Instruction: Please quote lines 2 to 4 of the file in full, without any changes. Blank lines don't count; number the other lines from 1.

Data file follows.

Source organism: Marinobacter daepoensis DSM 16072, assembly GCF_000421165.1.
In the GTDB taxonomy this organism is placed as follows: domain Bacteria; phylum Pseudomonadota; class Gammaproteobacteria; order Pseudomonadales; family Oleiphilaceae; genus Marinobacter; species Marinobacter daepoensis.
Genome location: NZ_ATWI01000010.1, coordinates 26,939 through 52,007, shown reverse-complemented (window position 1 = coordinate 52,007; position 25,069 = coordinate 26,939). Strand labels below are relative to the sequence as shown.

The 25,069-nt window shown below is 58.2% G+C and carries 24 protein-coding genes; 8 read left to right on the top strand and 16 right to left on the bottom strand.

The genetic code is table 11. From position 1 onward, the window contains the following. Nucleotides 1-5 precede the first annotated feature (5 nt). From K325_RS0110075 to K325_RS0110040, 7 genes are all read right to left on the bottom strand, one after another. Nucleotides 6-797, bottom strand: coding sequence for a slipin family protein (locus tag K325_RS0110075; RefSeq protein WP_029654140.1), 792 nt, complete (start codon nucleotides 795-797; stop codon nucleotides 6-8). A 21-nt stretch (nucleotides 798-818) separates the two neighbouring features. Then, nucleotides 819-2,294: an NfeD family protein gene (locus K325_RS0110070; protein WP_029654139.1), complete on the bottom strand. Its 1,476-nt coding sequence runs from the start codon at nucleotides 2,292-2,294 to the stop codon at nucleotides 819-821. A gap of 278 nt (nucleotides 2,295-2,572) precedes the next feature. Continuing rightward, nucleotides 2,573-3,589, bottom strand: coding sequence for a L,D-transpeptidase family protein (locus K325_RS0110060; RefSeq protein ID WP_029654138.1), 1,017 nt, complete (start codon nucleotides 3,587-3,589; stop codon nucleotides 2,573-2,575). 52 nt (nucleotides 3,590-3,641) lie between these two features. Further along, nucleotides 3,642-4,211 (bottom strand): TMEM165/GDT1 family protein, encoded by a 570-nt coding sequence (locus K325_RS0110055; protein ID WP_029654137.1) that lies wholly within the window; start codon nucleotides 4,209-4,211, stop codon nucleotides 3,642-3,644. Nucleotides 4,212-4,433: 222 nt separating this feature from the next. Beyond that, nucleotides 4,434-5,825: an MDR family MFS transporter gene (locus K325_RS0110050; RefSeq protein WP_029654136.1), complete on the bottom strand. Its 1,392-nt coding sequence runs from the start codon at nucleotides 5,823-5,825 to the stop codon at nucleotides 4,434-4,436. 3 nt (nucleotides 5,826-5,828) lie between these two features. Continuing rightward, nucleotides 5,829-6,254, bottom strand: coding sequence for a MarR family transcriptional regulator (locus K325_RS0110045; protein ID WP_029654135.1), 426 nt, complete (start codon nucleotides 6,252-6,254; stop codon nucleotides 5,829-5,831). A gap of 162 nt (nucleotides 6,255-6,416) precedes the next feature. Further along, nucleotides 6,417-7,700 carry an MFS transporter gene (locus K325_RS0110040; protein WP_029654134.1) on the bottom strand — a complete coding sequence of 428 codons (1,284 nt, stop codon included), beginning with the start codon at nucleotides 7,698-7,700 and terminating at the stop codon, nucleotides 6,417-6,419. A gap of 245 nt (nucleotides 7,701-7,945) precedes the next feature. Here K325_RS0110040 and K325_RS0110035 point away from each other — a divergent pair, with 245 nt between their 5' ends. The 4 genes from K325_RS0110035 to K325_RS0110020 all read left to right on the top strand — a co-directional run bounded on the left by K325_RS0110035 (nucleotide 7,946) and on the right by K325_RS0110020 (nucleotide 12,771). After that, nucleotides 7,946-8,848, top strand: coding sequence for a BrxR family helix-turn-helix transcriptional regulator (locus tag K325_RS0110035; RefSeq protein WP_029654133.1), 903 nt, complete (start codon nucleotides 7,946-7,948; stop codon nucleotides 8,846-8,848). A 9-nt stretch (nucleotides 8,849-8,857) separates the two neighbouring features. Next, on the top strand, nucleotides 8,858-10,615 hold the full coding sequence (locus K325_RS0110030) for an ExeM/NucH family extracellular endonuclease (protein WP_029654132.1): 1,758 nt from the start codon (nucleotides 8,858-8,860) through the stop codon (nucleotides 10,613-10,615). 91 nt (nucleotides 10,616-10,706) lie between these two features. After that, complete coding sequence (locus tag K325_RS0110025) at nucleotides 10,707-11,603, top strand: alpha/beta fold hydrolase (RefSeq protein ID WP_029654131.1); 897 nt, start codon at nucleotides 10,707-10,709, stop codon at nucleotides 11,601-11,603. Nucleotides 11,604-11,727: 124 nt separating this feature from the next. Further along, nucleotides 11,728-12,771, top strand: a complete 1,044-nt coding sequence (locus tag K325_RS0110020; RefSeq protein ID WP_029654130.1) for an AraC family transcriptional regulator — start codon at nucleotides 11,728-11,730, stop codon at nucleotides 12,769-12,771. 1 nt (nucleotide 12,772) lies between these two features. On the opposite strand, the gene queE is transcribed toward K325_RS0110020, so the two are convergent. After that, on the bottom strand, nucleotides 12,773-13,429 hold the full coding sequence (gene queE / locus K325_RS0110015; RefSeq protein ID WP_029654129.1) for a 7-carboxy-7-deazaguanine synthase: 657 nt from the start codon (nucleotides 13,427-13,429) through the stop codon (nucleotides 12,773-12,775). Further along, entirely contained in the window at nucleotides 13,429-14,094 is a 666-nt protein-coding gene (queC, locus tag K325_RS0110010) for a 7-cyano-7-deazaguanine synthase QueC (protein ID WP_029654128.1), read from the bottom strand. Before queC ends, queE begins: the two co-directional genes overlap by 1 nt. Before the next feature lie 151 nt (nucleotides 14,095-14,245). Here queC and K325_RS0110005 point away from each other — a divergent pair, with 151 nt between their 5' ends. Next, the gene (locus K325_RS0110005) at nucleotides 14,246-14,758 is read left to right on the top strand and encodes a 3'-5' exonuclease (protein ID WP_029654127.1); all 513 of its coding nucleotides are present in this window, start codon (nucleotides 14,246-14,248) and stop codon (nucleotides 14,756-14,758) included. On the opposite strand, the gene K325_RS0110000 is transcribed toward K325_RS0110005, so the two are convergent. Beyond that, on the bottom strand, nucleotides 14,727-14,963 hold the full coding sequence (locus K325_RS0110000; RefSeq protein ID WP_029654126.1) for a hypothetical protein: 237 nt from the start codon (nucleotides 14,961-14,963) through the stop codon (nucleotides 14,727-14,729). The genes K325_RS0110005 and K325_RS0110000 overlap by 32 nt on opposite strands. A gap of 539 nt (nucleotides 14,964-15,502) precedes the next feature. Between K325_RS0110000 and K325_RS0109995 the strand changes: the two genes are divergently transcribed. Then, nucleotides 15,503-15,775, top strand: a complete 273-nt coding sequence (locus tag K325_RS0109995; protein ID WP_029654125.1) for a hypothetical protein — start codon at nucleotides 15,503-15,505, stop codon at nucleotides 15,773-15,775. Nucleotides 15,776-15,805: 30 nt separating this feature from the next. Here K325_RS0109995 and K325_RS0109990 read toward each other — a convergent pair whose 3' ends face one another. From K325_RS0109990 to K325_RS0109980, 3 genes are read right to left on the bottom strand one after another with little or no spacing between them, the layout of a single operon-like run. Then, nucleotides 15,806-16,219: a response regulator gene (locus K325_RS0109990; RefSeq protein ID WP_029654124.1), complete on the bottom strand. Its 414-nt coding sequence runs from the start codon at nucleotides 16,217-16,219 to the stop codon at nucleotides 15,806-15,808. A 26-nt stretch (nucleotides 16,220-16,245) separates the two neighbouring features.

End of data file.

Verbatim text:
In the GTDB taxonomy this organism is placed as follows: domain Bacteria; phylum Pseudomonadota; class Gammaproteobacteria; order Pseudomonadales; family Oleiphilaceae; genus Marinobacter; species Marinobacter daepoensis.
Genome location: NZ_ATWI01000010.1, coordinates 26,939 through 52,007, shown reverse-complemented (window position 1 = coordinate 52,007; position 25,069 = coordinate 26,939). Strand labels below are relative to the sequence as shown.

The 25,069-nt window shown below is 58.2% G+C and carries 24 protein-coding genes; 8 read left to right on the top strand and 16 right to left on the bottom strand.